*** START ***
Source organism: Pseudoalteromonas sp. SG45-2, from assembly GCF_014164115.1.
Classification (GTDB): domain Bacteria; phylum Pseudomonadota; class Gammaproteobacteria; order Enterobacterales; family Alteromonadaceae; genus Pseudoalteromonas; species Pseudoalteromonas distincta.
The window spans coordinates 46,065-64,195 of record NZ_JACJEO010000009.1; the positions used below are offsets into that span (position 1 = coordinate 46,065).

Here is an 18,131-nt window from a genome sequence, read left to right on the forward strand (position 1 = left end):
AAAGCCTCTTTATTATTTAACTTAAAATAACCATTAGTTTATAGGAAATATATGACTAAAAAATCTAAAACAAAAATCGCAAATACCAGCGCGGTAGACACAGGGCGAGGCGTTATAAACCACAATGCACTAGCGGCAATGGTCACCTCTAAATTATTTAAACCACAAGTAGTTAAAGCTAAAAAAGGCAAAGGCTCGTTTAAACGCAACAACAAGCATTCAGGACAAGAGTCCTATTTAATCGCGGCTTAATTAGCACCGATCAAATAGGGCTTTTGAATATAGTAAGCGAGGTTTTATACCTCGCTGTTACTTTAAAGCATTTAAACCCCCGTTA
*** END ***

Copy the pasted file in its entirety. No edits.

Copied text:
Source organism: Pseudoalteromonas sp. SG45-2, from assembly GCF_014164115.1.
Classification (GTDB): domain Bacteria; phylum Pseudomonadota; class Gammaproteobacteria; order Enterobacterales; family Alteromonadaceae; genus Pseudoalteromonas; species Pseudoalteromonas distincta.
The window spans coordinates 46,065-64,195 of record NZ_JACJEO010000009.1; the positions used below are offsets into that span (position 1 = coordinate 46,065).

Here is an 18,131-nt window from a genome sequence, read left to right on the forward strand (position 1 = left end):
AAAGCCTCTTTATTATTTAACTTAAAATAACCATTAGTTTATAGGAAATATATGACTAAAAAATCTAAAACAAAAATCGCAAATACCAGCGCGGTAGACACAGGGCGAGGCGTTATAAACCACAATGCACTAGCGGCAATGGTCACCTCTAAATTATTTAAACCACAAGTAGTTAAAGCTAAAAAAGGCAAAGGCTCGTTTAAACGCAACAACAAGCATTCAGGACAAGAGTCCTATTTAATCGCGGCTTAATTAGCACCGATCAAATAGGGCTTTTGAATATAGTAAGCGAGGTTTTATACCTCGCTGTTACTTTAAAGCATTTAAACCCCCGTTA